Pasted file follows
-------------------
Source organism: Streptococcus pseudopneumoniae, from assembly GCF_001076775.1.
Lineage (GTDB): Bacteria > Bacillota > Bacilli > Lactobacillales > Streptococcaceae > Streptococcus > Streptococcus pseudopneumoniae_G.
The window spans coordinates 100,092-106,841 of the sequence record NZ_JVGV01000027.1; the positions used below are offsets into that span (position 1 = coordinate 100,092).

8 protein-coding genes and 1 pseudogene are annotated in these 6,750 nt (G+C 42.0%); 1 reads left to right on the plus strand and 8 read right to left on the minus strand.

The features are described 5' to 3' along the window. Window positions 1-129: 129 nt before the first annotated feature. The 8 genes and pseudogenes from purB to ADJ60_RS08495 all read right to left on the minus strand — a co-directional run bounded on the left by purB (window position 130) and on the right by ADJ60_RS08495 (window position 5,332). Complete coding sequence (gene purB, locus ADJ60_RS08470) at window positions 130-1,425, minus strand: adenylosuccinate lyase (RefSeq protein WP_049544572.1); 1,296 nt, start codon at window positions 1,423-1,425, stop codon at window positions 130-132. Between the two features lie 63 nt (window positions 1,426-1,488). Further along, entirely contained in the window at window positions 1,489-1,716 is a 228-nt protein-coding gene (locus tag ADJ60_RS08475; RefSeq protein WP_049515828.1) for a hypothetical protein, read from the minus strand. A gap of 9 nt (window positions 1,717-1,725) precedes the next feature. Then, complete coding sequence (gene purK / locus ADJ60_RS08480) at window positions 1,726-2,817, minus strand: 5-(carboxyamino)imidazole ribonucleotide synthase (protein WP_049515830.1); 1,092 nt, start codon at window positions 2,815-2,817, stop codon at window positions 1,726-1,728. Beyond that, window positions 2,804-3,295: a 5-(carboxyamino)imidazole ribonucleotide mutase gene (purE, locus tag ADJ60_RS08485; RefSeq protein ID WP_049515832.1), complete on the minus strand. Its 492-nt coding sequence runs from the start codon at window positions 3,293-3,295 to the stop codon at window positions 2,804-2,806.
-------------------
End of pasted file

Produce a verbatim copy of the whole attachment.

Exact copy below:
Source organism: Streptococcus pseudopneumoniae, from assembly GCF_001076775.1.
Lineage (GTDB): Bacteria > Bacillota > Bacilli > Lactobacillales > Streptococcaceae > Streptococcus > Streptococcus pseudopneumoniae_G.
The window spans coordinates 100,092-106,841 of the sequence record NZ_JVGV01000027.1; the positions used below are offsets into that span (position 1 = coordinate 100,092).

8 protein-coding genes and 1 pseudogene are annotated in these 6,750 nt (G+C 42.0%); 1 reads left to right on the plus strand and 8 read right to left on the minus strand.

The features are described 5' to 3' along the window. Window positions 1-129: 129 nt before the first annotated feature. The 8 genes and pseudogenes from purB to ADJ60_RS08495 all read right to left on the minus strand — a co-directional run bounded on the left by purB (window position 130) and on the right by ADJ60_RS08495 (window position 5,332). Complete coding sequence (gene purB, locus ADJ60_RS08470) at window positions 130-1,425, minus strand: adenylosuccinate lyase (RefSeq protein WP_049544572.1); 1,296 nt, start codon at window positions 1,423-1,425, stop codon at window positions 130-132. Between the two features lie 63 nt (window positions 1,426-1,488). Further along, entirely contained in the window at window positions 1,489-1,716 is a 228-nt protein-coding gene (locus tag ADJ60_RS08475; RefSeq protein WP_049515828.1) for a hypothetical protein, read from the minus strand. A gap of 9 nt (window positions 1,717-1,725) precedes the next feature. Then, complete coding sequence (gene purK / locus ADJ60_RS08480) at window positions 1,726-2,817, minus strand: 5-(carboxyamino)imidazole ribonucleotide synthase (protein WP_049515830.1); 1,092 nt, start codon at window positions 2,815-2,817, stop codon at window positions 1,726-1,728. Beyond that, window positions 2,804-3,295: a 5-(carboxyamino)imidazole ribonucleotide mutase gene (purE, locus tag ADJ60_RS08485; RefSeq protein ID WP_049515832.1), complete on the minus strand. Its 492-nt coding sequence runs from the start codon at window positions 3,293-3,295 to the stop codon at window positions 2,804-2,806.